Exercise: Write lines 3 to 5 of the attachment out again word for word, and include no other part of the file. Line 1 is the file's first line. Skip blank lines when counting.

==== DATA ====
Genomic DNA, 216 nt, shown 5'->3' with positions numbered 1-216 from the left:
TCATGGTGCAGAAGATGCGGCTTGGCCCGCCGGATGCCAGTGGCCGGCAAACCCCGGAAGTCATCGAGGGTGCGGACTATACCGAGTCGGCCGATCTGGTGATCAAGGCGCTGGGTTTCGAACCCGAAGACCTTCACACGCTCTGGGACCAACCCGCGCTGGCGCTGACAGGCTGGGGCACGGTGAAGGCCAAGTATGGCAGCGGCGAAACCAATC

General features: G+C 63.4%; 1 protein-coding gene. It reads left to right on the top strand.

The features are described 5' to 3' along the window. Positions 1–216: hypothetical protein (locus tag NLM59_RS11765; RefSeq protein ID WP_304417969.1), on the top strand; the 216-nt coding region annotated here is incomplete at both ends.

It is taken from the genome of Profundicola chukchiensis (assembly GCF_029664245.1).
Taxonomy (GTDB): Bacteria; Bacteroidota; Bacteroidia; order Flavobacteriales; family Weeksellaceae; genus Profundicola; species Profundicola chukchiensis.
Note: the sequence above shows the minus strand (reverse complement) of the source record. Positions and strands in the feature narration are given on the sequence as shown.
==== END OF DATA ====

General features: G+C 63.4%; 1 protein-coding gene. It reads left to right on the top strand.

The features are described 5' to 3' along the window. Positions 1–216: hypothetical protein (locus tag NLM59_RS11765; RefSeq protein ID WP_304417969.1), on the top strand; the 216-nt coding region annotated here is incomplete at both ends.

It is taken from the genome of Profundicola chukchiensis (assembly GCF_029664245.1).